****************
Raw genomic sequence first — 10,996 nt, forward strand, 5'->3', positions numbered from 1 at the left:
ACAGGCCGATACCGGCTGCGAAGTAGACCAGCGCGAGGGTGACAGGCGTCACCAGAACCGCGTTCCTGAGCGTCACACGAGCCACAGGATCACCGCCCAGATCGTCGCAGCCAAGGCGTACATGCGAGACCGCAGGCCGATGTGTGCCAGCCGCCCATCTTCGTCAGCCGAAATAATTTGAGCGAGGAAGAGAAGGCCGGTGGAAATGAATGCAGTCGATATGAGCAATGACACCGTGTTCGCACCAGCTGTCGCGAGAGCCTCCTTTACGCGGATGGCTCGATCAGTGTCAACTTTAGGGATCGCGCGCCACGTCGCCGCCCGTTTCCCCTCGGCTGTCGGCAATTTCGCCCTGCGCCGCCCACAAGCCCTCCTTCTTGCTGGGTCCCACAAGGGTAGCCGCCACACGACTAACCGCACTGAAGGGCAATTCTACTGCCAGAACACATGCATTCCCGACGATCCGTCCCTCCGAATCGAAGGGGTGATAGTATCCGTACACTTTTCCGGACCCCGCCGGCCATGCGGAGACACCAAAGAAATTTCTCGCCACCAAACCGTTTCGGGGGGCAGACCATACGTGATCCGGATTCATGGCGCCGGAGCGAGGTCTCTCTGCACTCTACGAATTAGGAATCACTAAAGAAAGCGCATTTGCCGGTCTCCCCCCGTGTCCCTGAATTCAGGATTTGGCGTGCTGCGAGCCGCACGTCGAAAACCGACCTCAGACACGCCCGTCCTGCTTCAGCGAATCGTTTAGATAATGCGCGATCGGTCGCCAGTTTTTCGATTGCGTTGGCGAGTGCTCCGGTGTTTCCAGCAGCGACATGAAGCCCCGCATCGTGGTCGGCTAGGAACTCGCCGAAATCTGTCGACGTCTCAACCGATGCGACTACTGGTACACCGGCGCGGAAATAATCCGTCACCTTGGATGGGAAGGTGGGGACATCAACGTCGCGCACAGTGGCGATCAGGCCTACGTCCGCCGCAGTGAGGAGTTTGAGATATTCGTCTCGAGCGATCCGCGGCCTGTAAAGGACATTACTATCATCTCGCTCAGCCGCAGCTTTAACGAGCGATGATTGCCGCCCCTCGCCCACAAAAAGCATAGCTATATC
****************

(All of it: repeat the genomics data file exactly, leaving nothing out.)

Raw genomic sequence first — 10,996 nt, forward strand, 5'->3', positions numbered from 1 at the left:
ACAGGCCGATACCGGCTGCGAAGTAGACCAGCGCGAGGGTGACAGGCGTCACCAGAACCGCGTTCCTGAGCGTCACACGAGCCACAGGATCACCGCCCAGATCGTCGCAGCCAAGGCGTACATGCGAGACCGCAGGCCGATGTGTGCCAGCCGCCCATCTTCGTCAGCCGAAATAATTTGAGCGAGGAAGAGAAGGCCGGTGGAAATGAATGCAGTCGATATGAGCAATGACACCGTGTTCGCACCAGCTGTCGCGAGAGCCTCCTTTACGCGGATGGCTCGATCAGTGTCAACTTTAGGGATCGCGCGCCACGTCGCCGCCCGTTTCCCCTCGGCTGTCGGCAATTTCGCCCTGCGCCGCCCACAAGCCCTCCTTCTTGCTGGGTCCCACAAGGGTAGCCGCCACACGACTAACCGCACTGAAGGGCAATTCTACTGCCAGAACACATGCATTCCCGACGATCCGTCCCTCCGAATCGAAGGGGTGATAGTATCCGTACACTTTTCCGGACCCCGCCGGCCATGCGGAGACACCAAAGAAATTTCTCGCCACCAAACCGTTTCGGGGGGCAGACCATACGTGATCCGGATTCATGGCGCCGGAGCGAGGTCTCTCTGCACTCTACGAATTAGGAATCACTAAAGAAAGCGCATTTGCCGGTCTCCCCCCGTGTCCCTGAATTCAGGATTTGGCGTGCTGCGAGCCGCACGTCGAAAACCGACCTCAGACACGCCCGTCCTGCTTCAGCGAATCGTTTAGATAATGCGCGATCGGTCGCCAGTTTTTCGATTGCGTTGGCGAGTGCTCCGGTGTTTCCAGCAGCGACATGAAGCCCCGCATCGTGGTCGGCTAGGAACTCGCCGAAATCTGTCGACGTCTCAACCGATGCGACTACTGGTACACCGGCGCGGAAATAATCCGTCACCTTGGATGGGAAGGTGGGGACATCAACGTCGCGCACAGTGGCGATCAGGCCTACGTCCGCCGCAGTGAGGAGTTTGAGATATTCGTCTCGAGCGATCCGCGGCCTGTAAAGGACATTACTATCATCTCGCTCAGCCGCAGCTTTAACGAGCGATGATTGCCGCCCCTCGCCCACAAAAAGCATAGCTATATC